This tour was definitely one of the highlights of our trip for me. After a really active packed day on Friday it was nice to sit back and watch the scenery. Museum island in particular is perfect to observe from the river, with Berliner Dom, Alte Nationalgalerie, and Bode-Museum right on the water.

The tour was broadcast over speakers in both German and English. I found the English one quite endearing, as the directly translated German phrases sounded so funny – things like “this is the oldest bridge in Berlin by the way.” or “from this building it’s obvious we’re going into the west of the city.”

Berlin TV Tower & Currywurst

After our boat trip we set off in search of some lunch, and ended up at a currywurst kiosk with an amazing view of the TV Tower, Fernsehturm. Built in the 1960’s as a symbol of communist power, it reaches 368m (the Eiffel Tower is 324m) and is the tallest structure in Germany, and the third-tallest structure in the EU.

As the name suggests, the TV Tower is a TV and radio broadcasting station, but it also has an observation deck at 203m, and a rotating restaurant.

The Jewish Museum

Next we travelled to the Jewish Museum, which Richard highly recommended. Tickets to get in cost €8, and boy was it worth it. Guys, I’ve never been to a museum like this one. You enter through an old Baroque building which is more what you think of when you picture a museum. Next door is the Libeskind building, a deconstructivist-style metal block which you enter underground.

The space inside the Libeskind building experiments with the concepts of voids, symbolising the empty space left in German society when the Jewish population was wiped out and exiled. There are a few displays of items left behind by Jewish families, along with individual stories which help bring some reality to the statistics.

The part that hit me the most was a room called “The Memory Void”. It’s an interactive space which uses sound really effectively. I don’t want to reveal too much about it and ruin the impact – you’ll need to go and discover it for yourself!

In the garden of the museum there was a temporary installation by James Turrell that was really cool. After taking your shoes off and putting on plastic sound-reducing covers, you climbed into a large space-age style compartment which was flooded with bright light from the other end. The light changed colour at different speeds, and the longer you stared at it the more disconnected you felt from reality.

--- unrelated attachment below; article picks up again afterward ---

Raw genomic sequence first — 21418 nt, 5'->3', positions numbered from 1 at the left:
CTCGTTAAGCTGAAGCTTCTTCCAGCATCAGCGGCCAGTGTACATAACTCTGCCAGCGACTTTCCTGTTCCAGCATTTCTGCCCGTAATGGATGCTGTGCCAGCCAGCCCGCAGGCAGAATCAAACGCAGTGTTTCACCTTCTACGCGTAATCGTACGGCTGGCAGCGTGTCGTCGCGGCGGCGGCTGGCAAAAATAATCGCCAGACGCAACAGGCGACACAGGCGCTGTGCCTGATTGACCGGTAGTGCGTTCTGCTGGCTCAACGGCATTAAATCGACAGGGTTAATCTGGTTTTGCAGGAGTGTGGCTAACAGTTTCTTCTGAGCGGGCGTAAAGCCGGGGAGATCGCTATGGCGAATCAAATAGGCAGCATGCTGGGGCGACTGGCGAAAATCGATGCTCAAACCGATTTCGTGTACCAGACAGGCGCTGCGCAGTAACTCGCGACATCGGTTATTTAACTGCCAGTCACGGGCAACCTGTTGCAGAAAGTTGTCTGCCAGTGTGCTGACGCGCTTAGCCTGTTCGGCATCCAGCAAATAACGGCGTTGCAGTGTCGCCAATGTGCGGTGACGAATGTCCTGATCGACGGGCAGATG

Tempelhofer Feld

How cool is this deserted airport?? Built in the 1920’s as one of the first airports in Berlin, Tempelhof ceased operating in 2008. The main building used to be one the top 20 largest buildings in the world, and is now used as a venue and sometimes an emergency refugee camp.

Tempelhofer Feld map

One of the most historical moments of the airport was when it served as the location of the Berlin airlift in 1948-49. The Soviet authorities were blocking all traffic into West Berlin, including vital supplies, so British and American airlines started daily supply drops of food, coal and other essentials into Tempelhof airport.

Today it’s a city park, with fairs and other events often held in the hanger. When we were in Berlin, Tempelhofer Feld was hosting a kite festival, and was teeming with young families running around with kites, having picnics, and playing games. The huge runways are perfect for riding bikes and go karts, as well as skateboarding and roller blading.

Drinks: Dachkammer

Saturday night we decided to try some of the recommendations from our airbnb host.

Simon Dach Str (by Boxhagener Platz) has lots of bars and restaurants. My favourite being CafeDachKammer (upstairs is very Berlin).

Our airbnb host

Simon Dach Str was a lovely street, lined with trees and lit with string lights from the awnings of restaurants and bars. It almost felt Parisian! We managed to find DachKammer easily, but unfortunately the upstairs was closed. Instead we ordered our drinks and took them outside.

Dinner: 1990 Vegan Living

Recommended by Richard, the vegan Vietnamese restaurant 1990 in Boxhagener Platz is extremely popular, so make sure you book your table ahead of time! We weren’t so lucky – we failed to book and were too hungry to wait in the 30 minute queue, so we went to Papaya nearby, which was a bit of a let down by comparison.

Dessert: Delabuu Ice Cream

I spotted this ice cream place on our way to dinner, and made a mental note to return there afterwards. Luckily, our evening was saved by this absolutely delicious dessert. They create the ice cream by pouring milk onto a frozen metal surface, then they mash it up with your chosen flavour as it freezes. After spreading it out, they then scrape it into a roll with a metal spatula. I had rees’s mixed into mine, and then they spread nutella and peanut butter on top before rolling it up. Divine.


Berlin is such a chilled out city, even when it’s protesting, especially compared to the stressed chaos of London. We’re not really clubbing types, so we didn’t take advantage of the abundant night life. But of course, as history lovers, there was absolutely tons for us to do and see.

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Berlin pinterest
Sophie Lain
Sophie Lain

I’m Sophie, a writer and blogger living in St Albans, traveling, eating, and telling you all about it.